US pension briefing – August 2022

Key takeaways

  • Discount rates increased during August, ending the month about 0.35% higher than end of the July.
  • US and international equity returns were negative for the month. Similarly, U.S. treasuries and corporate bonds returned losses for the month with the increase in rates.
  • Funded status for most pension plans will remain level with market losses matching liability gains.

August 2022 summary

Treasury yields increased significantly across the curve, with the most severe increases at the shorter end of the curve. Corporate bond yields also increased in the latter half of August for both investment grade and high-yield bonds.  With discount rates up around 0.5%, plan sponsors can expect their liabilities to come down over the month.

August was once again a bad month for the market with equity indices generally returning -3% to -5%. At the same time, bond portfolios had negative returns. Combining asset losses and liability gains, plan sponsors should see their funded status remain level for the month.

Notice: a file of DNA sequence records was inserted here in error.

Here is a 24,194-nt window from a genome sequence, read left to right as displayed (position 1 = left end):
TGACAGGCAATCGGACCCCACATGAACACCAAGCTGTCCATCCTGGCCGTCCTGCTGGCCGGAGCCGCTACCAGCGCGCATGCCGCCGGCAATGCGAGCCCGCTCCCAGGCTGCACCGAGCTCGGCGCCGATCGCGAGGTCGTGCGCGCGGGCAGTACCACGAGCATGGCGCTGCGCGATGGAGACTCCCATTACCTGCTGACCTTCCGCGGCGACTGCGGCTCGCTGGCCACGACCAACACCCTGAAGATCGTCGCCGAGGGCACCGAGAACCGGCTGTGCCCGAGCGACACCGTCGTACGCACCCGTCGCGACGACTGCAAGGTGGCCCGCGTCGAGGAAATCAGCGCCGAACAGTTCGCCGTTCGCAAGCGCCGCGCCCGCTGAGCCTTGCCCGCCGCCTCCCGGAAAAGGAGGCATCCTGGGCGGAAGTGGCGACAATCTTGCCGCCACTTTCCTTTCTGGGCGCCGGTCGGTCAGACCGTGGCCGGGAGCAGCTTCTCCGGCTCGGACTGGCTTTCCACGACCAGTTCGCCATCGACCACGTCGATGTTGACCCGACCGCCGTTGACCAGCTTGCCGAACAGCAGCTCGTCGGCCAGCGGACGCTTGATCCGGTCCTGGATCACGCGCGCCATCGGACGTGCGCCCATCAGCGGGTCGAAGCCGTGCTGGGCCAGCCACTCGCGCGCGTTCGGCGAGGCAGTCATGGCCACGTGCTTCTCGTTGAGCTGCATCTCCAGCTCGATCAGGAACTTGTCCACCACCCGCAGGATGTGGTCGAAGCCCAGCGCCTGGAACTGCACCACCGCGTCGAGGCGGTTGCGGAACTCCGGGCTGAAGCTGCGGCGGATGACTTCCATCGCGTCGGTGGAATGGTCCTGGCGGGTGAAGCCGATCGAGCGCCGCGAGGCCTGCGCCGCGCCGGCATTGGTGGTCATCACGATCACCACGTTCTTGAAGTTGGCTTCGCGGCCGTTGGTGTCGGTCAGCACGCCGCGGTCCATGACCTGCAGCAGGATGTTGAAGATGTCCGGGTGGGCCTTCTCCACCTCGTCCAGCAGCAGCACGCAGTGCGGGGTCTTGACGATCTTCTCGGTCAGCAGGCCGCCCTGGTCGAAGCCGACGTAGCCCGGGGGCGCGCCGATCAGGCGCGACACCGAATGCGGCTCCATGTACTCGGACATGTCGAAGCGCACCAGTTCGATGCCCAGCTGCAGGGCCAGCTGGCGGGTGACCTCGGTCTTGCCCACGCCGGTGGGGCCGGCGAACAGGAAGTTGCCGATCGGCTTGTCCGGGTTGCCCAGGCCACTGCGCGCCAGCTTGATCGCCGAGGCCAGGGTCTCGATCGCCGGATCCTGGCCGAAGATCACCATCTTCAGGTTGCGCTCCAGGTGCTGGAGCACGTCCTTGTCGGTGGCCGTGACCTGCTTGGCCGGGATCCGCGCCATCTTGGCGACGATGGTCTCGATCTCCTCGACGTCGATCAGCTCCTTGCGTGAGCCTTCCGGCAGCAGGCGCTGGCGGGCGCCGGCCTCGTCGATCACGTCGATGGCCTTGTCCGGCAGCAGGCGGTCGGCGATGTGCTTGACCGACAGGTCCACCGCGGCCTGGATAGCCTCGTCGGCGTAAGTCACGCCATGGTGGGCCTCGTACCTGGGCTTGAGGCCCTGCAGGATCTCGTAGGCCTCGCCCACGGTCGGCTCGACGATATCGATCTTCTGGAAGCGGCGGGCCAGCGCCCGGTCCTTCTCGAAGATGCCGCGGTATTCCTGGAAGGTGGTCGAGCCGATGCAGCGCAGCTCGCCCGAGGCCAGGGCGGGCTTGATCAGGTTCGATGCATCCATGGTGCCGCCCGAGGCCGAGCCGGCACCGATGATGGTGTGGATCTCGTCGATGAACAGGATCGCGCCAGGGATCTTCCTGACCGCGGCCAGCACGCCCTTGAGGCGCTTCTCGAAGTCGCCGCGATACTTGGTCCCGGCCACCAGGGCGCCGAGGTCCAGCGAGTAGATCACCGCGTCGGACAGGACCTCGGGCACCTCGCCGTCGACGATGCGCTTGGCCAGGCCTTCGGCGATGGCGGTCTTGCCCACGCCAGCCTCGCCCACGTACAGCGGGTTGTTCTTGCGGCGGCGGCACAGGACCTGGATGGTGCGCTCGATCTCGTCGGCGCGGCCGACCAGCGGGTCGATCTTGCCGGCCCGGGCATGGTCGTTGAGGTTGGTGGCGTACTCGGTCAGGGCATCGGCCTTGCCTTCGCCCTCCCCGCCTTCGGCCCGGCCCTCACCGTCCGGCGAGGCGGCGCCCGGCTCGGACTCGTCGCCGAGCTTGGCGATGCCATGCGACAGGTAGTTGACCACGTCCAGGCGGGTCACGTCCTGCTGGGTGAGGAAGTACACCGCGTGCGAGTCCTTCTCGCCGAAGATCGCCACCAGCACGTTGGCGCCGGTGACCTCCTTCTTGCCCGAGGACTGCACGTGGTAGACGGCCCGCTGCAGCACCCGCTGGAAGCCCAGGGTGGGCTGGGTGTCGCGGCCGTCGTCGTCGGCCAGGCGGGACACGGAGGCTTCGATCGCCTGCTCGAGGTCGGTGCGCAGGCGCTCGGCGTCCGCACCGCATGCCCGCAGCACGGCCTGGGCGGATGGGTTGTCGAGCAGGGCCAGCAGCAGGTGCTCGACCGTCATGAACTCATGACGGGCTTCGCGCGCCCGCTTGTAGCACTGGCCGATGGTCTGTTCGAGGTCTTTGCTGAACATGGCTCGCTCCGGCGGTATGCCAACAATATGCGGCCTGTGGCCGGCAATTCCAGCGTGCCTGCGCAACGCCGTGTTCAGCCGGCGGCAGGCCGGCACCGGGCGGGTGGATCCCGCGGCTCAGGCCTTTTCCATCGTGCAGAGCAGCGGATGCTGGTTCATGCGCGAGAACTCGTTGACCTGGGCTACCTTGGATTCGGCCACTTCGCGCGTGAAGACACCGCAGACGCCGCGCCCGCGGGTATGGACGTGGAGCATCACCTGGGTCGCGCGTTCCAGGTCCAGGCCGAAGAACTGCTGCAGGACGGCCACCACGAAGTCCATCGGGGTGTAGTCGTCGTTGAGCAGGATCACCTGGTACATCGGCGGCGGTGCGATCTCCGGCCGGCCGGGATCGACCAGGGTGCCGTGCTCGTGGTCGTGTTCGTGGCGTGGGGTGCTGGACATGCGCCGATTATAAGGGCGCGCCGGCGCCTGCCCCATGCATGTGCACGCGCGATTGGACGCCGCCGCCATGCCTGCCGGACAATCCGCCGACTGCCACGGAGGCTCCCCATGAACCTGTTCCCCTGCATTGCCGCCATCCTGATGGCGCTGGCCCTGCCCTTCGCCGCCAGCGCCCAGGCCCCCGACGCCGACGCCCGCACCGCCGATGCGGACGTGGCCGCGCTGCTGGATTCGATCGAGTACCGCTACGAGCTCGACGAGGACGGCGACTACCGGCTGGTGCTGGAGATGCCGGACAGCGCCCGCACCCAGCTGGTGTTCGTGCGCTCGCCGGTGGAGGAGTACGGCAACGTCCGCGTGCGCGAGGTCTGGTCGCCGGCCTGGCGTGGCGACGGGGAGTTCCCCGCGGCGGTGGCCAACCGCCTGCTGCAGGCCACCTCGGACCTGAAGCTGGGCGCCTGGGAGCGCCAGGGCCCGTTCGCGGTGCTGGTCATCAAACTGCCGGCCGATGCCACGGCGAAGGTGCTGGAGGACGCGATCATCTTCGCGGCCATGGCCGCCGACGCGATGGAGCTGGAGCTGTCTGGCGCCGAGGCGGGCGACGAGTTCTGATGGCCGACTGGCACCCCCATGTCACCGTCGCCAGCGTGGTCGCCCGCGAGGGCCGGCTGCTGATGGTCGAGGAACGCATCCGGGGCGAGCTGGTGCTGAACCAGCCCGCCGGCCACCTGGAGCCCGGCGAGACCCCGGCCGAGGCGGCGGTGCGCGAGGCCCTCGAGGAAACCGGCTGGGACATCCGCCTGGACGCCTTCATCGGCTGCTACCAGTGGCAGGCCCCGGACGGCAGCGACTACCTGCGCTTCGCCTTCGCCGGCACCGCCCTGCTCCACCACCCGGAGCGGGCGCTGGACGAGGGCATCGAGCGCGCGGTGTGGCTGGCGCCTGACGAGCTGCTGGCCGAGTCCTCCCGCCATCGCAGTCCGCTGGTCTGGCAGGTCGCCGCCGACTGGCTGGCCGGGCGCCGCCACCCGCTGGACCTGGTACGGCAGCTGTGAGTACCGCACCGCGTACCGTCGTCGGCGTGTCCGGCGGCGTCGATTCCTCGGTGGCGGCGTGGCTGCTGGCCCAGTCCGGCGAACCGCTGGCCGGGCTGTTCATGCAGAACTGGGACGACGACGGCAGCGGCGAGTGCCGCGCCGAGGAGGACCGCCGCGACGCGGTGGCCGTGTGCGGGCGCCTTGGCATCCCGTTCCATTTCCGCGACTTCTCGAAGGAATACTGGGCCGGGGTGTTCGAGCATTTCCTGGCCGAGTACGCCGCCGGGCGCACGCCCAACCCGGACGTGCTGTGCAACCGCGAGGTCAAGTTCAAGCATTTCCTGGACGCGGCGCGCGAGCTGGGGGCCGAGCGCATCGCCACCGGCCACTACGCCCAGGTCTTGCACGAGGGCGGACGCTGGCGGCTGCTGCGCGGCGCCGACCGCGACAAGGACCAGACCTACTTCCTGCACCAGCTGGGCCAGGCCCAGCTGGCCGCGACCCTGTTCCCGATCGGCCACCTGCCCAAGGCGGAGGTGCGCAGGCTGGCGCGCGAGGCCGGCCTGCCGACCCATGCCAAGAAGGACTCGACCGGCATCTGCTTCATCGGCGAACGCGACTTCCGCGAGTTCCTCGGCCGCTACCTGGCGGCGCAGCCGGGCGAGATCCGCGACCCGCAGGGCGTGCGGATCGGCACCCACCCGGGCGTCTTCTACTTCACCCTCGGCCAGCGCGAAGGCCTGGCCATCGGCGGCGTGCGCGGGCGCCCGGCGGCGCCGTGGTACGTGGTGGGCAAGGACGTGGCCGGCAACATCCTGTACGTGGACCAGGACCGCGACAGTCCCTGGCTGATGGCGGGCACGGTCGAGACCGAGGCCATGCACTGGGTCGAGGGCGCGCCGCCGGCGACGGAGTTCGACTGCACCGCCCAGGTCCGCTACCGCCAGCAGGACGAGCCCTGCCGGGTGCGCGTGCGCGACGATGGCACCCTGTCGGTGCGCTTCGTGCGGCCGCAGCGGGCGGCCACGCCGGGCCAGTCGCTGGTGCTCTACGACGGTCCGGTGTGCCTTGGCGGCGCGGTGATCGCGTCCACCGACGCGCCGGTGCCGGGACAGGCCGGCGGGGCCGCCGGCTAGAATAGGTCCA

Discount rates & asset returns

FTSE pension discount rate index last 12 months

Source: FTSE Pension Liability Index

After decreasing in July, discount rates increased again in August and finished at the same level as the end of June, with the FTSE pension discount curve finishing the month at 4.48%, a 0.35% increase from the end of July. Current rates are up 1.65% from the beginning of the year. Meanwhile, treasury rates also increased significantly in August, particularly on the shorter end of the curve, while credit spreads narrowed slightly.

August 2022 investment returns (%)

Source: Morningstar

Over the month of August, equity and bond markets were shaken by central banks’ determination to lower inflation. US equities lost 3.73% and International Developed equities lost 4.75%. Bond returns were negative as well with Long Treasury Bonds performing the worst. After Chairman Powell’s hawkish speech at Jackson Hole, the market has priced in another 0.50% to 0.75% rate hike in September despite most economic indicators already pointing towards slowed economic growth. The Fed’s hawkish stance continued to support the US dollar throughout the month, with the dollar index gaining 2.64%. Over the month, the 10-year treasury yield rose sharply to 3.2% and credit spreads narrowed modestly.


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